Vitex, Chaste Tree, Lilac Chaste Tree, Monk's Pepper 'Montrose Purple'

Vitex agnus-castus

Family: Lamiaceae (lay-mee-AY-see-ee) (Info)
Genus: Vitex (VY-teks) (Info)
Species: agnus-castus (AG-nus KAS-tus) (Info)
Cultivar: Montrose Purple
Synonym:Agnus-castus robusta
Synonym:Agnus-castus vulgaris
Synonym:Vitex agnus
Synonym:Vitex hybrida
Synonym:Vitex integra





Foliage Color:


Bloom Characteristics:

Flowers are fragrant

Water Requirements:

Drought-tolerant; suitable for xeriscaping

Average Water Needs; Water regularly; do not overwater

Where to Grow:

Unknown - Tell us


24-36 in. (60-90 cm)

36-48 in. (90-120 cm)

4-6 ft. (1.2-1.8 m)

6-8 ft. (1.8-2.4 m)

8-10 ft. (2.4-3 m)

10-12 ft. (3-3.6 m)

12-15 ft. (3.6-4.7 m)

15-20 ft. (4.7-6 m)


24-36 in. (60-90 cm)

36-48 in. (90-120 cm)

4-6 ft. (1.2-1.8 m)

6-8 ft. (1.8-2.4 m)

8-10 ft. (2.4-3 m)

10-12 ft. (3-3.6 m)

12-15 ft. (3.6-4.7 m)

15-20 ft. (4.7-6 m)


USDA Zone 5b: to -26.1 C (-15 F)

USDA Zone 6a: to -23.3 C (-10 F)

USDA Zone 6b: to -20.5 C (-5 F)

USDA Zone 7a: to -17.7 C (0 F)

USDA Zone 7b: to -14.9 C (5 F)

USDA Zone 8a: to -12.2 C (10 F)

USDA Zone 8b: to -9.4 C (15 F)

USDA Zone 9a: to -6.6 C (20 F)

USDA Zone 9b: to -3.8 C (25 F)

USDA Zone 10a: to -1.1 C (30 F)

USDA Zone 10b: to 1.7 C (35 F)

USDA Zone 11: above 4.5 C (40 F)

Sun Exposure:

Full Sun

Sun to Partial Shade


Handling plant may cause skin irritation or allergic reaction

Bloom Color:

Medium Blue

Bloom Time:

Late Spring/Early Summer

Mid Summer

Late Summer/Early Fall


Grown for foliage



Other details:

May be a noxious weed or invasive

Soil pH requirements:

5.1 to 5.5 (strongly acidic)

5.6 to 6.0 (acidic)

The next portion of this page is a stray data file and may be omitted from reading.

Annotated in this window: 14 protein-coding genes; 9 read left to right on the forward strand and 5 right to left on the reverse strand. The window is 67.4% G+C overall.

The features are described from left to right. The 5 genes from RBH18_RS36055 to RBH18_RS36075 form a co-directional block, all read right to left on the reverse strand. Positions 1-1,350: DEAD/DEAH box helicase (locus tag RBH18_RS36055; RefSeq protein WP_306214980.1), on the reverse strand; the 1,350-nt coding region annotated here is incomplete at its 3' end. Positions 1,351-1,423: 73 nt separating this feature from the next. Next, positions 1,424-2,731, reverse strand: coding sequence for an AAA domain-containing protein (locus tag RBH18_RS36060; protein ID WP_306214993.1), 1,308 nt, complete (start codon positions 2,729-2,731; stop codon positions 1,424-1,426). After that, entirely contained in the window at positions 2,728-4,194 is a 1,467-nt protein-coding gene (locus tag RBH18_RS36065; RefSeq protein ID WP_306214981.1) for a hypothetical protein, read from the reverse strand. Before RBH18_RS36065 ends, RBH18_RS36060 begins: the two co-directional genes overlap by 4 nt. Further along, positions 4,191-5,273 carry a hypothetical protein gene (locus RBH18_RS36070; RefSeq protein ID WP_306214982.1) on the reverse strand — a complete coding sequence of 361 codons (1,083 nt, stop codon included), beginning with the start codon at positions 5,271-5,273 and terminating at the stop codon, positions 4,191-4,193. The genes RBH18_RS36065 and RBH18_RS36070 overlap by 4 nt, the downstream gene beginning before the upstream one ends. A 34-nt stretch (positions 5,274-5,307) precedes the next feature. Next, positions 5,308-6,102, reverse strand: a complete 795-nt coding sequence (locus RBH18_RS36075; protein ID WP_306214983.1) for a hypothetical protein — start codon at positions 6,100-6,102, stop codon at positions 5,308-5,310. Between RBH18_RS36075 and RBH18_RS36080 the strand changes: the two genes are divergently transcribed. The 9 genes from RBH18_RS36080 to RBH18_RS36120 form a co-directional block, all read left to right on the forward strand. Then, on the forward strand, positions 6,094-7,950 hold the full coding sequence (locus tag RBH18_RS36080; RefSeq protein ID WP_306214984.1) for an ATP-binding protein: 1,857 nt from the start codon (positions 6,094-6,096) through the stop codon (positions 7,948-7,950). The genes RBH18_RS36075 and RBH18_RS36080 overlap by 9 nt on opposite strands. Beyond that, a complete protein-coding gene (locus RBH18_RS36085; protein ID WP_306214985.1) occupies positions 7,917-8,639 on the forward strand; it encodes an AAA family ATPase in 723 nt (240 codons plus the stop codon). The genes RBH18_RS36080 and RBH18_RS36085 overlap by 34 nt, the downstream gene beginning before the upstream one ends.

6.1 to 6.5 (mildly acidic)

6.6 to 7.5 (neutral)

7.6 to 7.8 (mildly alkaline)

Patent Information:

Unknown - Tell us

Propagation Methods:

From semi-hardwood cuttings

From seed; direct sow outdoors in fall

From seed; direct sow after last frost

By simple layering

By stooling or mound layering

Seed Collecting:

Allow seedheads to dry on plants; remove and collect seeds


This plant has been said to grow in the following regions:

Piedmont, Alabama

Bigelow, Arkansas

Nicolaus, California

Milton, Florida

Pensacola, Florida

Tallahassee, Florida

Hammond, Louisiana

New Orleans, Louisiana

Sulphur, Louisiana

Pass Christian, Mississippi

Logandale, Nevada

Albuquerque, New Mexico

High Point, North Carolina

Winston Salem, North Carolina

Altus, Oklahoma

Columbia, South Carolina

Manning, South Carolina

Memphis, Tennessee

Nashville, Tennessee

Beaumont, Texas

Dallas, Texas

Galveston, Texas

Houston, Texas (2 reports)

Katy, Texas

Kendalia, Texas

Mabank, Texas

Magnolia, Texas

Port Arthur, Texas

Portland, Texas

San Antonio, Texas

Spring, Texas

Tyler, Texas

show all

Gardeners' Notes:


On Apr 21, 2014, coriaceous from ROSLINDALE, MA wrote:

Valued for its lavender-violet flowers in late summer. There are white and pinkish forms, but I much prefer the violet cultivars like 'LeCompte' and 'Montrose Purple'.

I've seen several plants here in Z6a that have been reliably wood-hardy. Responds well to hard pruning in spring. Very late to leaf out in spring, and blooms here in late summer.

In Z5 where topgrowth may be killed to the ground, it can be treated like a buddleia or a herbaceous perennial and cut to near the ground in spring. This does not impair flowering, which occurs on new growth. Vitex should be planted in spring, especially towards its northern limit of hardiness.

Reliable sources state that this plant is deer-resistant, as might be expected of a plant with fragrant foliage.... read more


On Sep 17, 2012, ladygold from Houston, TX (Zone 8a) wrote:

I fell in love with this plant after seeing several of them in bloom at the local library's parking lot in Farmers Branch, TX